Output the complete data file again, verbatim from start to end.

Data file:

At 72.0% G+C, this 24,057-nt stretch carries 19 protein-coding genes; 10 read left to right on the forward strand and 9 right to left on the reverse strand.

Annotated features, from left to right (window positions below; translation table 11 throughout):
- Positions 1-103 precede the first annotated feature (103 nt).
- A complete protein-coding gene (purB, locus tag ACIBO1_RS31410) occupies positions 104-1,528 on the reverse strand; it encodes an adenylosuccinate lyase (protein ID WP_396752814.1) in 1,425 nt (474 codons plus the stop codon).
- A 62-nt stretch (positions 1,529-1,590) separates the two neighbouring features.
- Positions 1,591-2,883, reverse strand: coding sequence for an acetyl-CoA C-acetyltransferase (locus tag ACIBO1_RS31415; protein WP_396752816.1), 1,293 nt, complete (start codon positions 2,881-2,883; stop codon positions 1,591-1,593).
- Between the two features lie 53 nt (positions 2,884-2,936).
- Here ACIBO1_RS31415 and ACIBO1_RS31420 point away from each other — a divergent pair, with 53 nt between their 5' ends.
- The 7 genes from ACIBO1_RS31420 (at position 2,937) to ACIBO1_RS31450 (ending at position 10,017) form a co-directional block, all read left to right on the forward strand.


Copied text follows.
At 72.0% G+C, this 24,057-nt stretch carries 19 protein-coding genes; 10 read left to right on the forward strand and 9 right to left on the reverse strand.

Annotated features, from left to right (window positions below; translation table 11 throughout):
- Positions 1-103 precede the first annotated feature (103 nt).
- A complete protein-coding gene (purB, locus tag ACIBO1_RS31410) occupies positions 104-1,528 on the reverse strand; it encodes an adenylosuccinate lyase (protein ID WP_396752814.1) in 1,425 nt (474 codons plus the stop codon).
- A 62-nt stretch (positions 1,529-1,590) separates the two neighbouring features.
- Positions 1,591-2,883, reverse strand: coding sequence for an acetyl-CoA C-acetyltransferase (locus tag ACIBO1_RS31415; protein WP_396752816.1), 1,293 nt, complete (start codon positions 2,881-2,883; stop codon positions 1,591-1,593).
- Between the two features lie 53 nt (positions 2,884-2,936).
- Here ACIBO1_RS31415 and ACIBO1_RS31420 point away from each other — a divergent pair, with 53 nt between their 5' ends.
- The 7 genes from ACIBO1_RS31420 (at position 2,937) to ACIBO1_RS31450 (ending at position 10,017) form a co-directional block, all read left to right on the forward strand.